Falling energy storage costs and sophisticated control systems are allowing renewables to be the backbone of some Caribbean nations—and providing lessons for mainlands.
In the span of just a few years, the focus at the annual Caribbean Electric Utility Services Corporation conference has shifted from issues around producing electricity from thermal capacity — usually oil — to what blend of renewable options constitutes the best path forward.
It is not just a theoretical question for the future, says Risto Paldanius, director of business development for Wärtsilä’s Energy Storage and Optimization business unit, a longtime attendee of the conference.
“It has clearly shifted, and now that the [levelized cost of energy, or LCOE] for renewables is on par or lower than any thermal generation, it’s all about solar and wind,” said Paldanius. “Then the questions become how to achieve the 100 percent renewable future everyone is talking about without causing disturbances in the grid and effectively managing solar ramp rates and generation optimization.”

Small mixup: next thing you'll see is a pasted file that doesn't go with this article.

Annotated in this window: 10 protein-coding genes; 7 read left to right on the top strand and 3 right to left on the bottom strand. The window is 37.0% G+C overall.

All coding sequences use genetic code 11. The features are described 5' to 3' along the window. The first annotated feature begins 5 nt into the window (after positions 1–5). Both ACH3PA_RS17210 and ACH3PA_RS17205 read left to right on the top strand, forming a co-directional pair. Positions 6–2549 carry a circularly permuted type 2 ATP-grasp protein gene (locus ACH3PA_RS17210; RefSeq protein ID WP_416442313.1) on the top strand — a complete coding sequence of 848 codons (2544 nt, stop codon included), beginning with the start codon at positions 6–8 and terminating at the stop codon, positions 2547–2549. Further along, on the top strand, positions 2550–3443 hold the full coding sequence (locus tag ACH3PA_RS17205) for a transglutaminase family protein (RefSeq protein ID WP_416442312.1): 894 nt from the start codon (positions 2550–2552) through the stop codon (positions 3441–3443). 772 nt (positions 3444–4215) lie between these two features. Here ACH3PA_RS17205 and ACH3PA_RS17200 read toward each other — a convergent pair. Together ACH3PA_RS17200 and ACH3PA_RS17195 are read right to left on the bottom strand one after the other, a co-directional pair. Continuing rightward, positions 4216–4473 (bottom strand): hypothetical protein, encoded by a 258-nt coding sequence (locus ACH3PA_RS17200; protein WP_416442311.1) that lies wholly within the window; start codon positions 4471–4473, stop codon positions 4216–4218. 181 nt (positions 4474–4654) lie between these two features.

They are not questions rooted only in environmental sustainability; they also address life-saving resiliency, as seen with storms that have battered communities and their power grids on many islands with devastating outcomes in the past two years, including in Puerto Rico, the Bahamas and Anguilla.
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